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PSL faces credibility crisis after disgraceful scenes at Moses Mabhida Stadium

22 April 2018 - 10:40 By Mark Gleeson
Crowd violence during the Nedbank Cup semifinal match between Kaizer Chiefs and Free State Stars at Moses Mabhida Stadium on Saturday in Durban.
Crowd violence during the Nedbank Cup semifinal match between Kaizer Chiefs and Free State Stars at Moses Mabhida Stadium on Saturday in Durban.
Image: Anesh Debiky/Gallo Images

South African football woke up with a massive hangover and a credibility crisis on Sunday morning after the display of lawless violence and destruction that followed Kaizer Chiefs’ Nedbank Cup semifinal defeat at the Moses Mabhida Stadium in Durban.

A security guard‚ reportedly a woman‚ was fighting for her life in hospital after being set upon by a group of rioting fans in full view of the stadium. Much of the attack was captured by spectators and posted on social media.

She was repeatedly punched and kicked. After she fell to the ground, a man dressed in khaki trousers and black shorts hit her with part of the speaker system‚ which had been destroyed as rioters ran onto the field and broke everything in sight.

An estimated R5-million in damage was done to expensive audiovisual equipment‚ including a camera belonging to the SABC that was set on fire.

There was also damage reported to cars outside‚ the plastic seating and advertising hoardings after fans, angered by Chiefs' failure to make the final, invaded the pitch on the final whistle.

A security guard is reportedly fighting for his life after being badly injured when Kaizer Chiefs fans rioted after the loss to Free State Stars at the Moses Mabhida Stadium in Durban on Saturday night. Chiefs coach Steve Komphela resigned in the aftermath of the violence. Subscribe to TimesLIVE here: https://www.youtube.com/user/TimesLive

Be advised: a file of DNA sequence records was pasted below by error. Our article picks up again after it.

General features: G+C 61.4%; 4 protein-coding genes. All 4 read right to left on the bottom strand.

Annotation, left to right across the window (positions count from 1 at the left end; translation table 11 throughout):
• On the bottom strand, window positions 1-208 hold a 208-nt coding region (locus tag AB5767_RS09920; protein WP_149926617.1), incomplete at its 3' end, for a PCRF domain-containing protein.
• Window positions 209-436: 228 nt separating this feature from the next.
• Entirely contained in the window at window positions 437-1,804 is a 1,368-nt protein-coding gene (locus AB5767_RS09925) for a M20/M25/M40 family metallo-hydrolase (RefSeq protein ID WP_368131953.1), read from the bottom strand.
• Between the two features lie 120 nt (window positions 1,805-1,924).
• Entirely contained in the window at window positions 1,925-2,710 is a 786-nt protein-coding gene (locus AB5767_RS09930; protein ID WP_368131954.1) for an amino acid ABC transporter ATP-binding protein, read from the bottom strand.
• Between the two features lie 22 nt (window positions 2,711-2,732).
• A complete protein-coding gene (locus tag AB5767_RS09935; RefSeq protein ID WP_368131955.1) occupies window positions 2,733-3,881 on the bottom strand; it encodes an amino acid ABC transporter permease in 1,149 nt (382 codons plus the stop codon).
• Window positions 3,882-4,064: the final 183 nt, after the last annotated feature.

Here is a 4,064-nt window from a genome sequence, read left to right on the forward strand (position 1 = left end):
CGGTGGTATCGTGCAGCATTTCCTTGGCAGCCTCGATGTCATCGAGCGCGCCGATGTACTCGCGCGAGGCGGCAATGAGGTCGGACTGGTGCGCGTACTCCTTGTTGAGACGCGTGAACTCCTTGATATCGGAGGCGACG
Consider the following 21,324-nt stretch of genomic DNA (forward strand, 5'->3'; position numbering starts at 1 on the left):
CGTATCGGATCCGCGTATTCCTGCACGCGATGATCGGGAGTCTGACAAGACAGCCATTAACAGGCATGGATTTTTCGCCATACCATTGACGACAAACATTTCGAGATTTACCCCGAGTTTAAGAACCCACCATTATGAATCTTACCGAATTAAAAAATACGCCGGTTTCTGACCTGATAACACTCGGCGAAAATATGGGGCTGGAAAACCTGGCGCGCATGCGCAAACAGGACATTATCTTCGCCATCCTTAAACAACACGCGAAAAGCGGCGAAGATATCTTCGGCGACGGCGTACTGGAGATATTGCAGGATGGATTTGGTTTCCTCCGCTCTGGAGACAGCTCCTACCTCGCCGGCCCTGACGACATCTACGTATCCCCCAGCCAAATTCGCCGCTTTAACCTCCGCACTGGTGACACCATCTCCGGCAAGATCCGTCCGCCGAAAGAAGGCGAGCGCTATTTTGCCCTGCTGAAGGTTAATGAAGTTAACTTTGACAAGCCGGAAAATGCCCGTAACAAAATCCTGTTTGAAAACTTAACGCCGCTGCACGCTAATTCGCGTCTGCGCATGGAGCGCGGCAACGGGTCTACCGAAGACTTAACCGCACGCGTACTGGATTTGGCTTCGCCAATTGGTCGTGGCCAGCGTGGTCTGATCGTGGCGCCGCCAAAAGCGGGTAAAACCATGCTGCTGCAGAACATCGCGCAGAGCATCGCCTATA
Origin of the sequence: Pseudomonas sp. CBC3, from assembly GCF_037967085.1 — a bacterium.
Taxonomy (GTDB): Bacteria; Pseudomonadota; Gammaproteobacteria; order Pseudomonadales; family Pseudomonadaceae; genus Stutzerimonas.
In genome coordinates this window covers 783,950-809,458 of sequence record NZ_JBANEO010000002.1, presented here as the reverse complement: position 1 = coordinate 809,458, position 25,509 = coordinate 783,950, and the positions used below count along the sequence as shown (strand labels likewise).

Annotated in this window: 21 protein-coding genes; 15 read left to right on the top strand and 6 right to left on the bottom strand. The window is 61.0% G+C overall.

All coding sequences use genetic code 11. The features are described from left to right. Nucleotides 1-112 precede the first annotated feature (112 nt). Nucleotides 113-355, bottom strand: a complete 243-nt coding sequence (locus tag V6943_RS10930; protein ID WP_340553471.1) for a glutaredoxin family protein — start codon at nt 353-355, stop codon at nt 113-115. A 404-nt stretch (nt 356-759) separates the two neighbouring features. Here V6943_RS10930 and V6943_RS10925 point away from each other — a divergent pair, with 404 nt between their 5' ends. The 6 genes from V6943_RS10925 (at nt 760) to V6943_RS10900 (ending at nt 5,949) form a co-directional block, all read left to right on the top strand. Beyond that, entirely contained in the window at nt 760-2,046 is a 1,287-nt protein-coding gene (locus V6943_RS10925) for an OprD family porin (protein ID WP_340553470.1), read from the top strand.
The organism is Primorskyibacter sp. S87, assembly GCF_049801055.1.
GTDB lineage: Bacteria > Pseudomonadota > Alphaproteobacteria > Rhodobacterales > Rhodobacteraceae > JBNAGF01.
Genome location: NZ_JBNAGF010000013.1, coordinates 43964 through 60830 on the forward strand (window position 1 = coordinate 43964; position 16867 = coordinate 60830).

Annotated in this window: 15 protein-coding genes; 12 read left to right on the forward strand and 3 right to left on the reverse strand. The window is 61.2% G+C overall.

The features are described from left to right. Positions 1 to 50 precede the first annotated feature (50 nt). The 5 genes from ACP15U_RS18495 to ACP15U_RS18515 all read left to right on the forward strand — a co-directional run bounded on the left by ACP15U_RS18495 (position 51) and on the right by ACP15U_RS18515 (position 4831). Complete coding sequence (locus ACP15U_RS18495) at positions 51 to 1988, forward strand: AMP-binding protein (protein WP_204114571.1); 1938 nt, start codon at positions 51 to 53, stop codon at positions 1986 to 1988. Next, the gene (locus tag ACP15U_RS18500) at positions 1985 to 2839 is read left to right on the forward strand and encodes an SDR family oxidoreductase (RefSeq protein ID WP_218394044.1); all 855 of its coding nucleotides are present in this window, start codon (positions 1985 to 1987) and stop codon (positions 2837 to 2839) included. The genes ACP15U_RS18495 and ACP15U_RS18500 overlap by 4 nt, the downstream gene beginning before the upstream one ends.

There were also other injuries‚ including a young ball boy traumatised by the wanton destruction around him.

Police and security guards failed to hold back the invaders‚ questioning again the effectiveness of security at high-profile domestic matches.

Clubs are forced by the Premier Soccer League to spend heavily on match security but rarely does this system prove effective when put to the test.

The police drove a single riot vehicle onto the side of the pitch‚ behind Chiefs’ bench‚ towards the end of the game when people in the crowd began to throw missiles in the direction of Amakhosi's embattled coach Steve Komphela.

In-crowd stewards should have moved quickly to eject those perpetrators, but that did not happen and the rain of objects increased as the game headed to a close.

On the final whistle, everyone on the field, including police officers, fled down the tunnel‚ allowing the invaders to set about trashing everything they could reach – including the large audio speakers and television cameras.

Much of the chaos was caught on social media and there would be enough evidence to trace‚ identify and arrest those involved should the police call for public assistance.

But‚ as seen repeatedly in the past‚ the sense of moral outrage after such incidents at domestic games quickly washes away.

After similar acts of violence at Loftus Versfeld in Pretoria more than a year ago – when Orlando Pirates fan ran amok and a rival supporter was beaten in similar circumstances – no perpetrators were punished.

Dwindling crowds have long been a problem for the PSL‚ ever more so in recent years. Saturday’s images will further discourage people from attending games.

There is now a credibility crisis brewing that could get much worse for the PSL if sponsors begin to pull out because they do not want to be associated with such scenes.